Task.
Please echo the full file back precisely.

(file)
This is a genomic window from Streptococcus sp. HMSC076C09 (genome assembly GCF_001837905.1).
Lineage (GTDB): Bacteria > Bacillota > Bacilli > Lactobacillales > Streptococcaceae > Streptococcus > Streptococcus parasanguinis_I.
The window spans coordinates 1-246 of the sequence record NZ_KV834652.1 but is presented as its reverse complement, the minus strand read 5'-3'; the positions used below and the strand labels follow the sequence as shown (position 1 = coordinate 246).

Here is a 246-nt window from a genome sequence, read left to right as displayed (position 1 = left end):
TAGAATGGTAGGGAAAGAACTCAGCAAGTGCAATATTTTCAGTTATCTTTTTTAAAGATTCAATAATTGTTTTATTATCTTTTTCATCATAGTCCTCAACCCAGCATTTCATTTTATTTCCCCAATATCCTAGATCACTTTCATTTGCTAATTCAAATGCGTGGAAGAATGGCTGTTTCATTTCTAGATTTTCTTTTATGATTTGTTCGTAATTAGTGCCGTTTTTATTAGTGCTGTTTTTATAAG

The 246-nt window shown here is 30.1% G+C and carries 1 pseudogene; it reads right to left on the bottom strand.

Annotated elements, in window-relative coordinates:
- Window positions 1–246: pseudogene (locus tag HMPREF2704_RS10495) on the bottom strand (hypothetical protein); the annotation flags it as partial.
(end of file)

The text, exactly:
This is a genomic window from Streptococcus sp. HMSC076C09 (genome assembly GCF_001837905.1).
Lineage (GTDB): Bacteria > Bacillota > Bacilli > Lactobacillales > Streptococcaceae > Streptococcus > Streptococcus parasanguinis_I.
The window spans coordinates 1-246 of the sequence record NZ_KV834652.1 but is presented as its reverse complement, the minus strand read 5'-3'; the positions used below and the strand labels follow the sequence as shown (position 1 = coordinate 246).

Here is a 246-nt window from a genome sequence, read left to right as displayed (position 1 = left end):
TAGAATGGTAGGGAAAGAACTCAGCAAGTGCAATATTTTCAGTTATCTTTTTTAAAGATTCAATAATTGTTTTATTATCTTTTTCATCATAGTCCTCAACCCAGCATTTCATTTTATTTCCCCAATATCCTAGATCACTTTCATTTGCTAATTCAAATGCGTGGAAGAATGGCTGTTTCATTTCTAGATTTTCTTTTATGATTTGTTCGTAATTAGTGCCGTTTTTATTAGTGCTGTTTTTATAAG

The 246-nt window shown here is 30.1% G+C and carries 1 pseudogene; it reads right to left on the bottom strand.

Annotated elements, in window-relative coordinates:
- Window positions 1–246: pseudogene (locus tag HMPREF2704_RS10495) on the bottom strand (hypothetical protein); the annotation flags it as partial.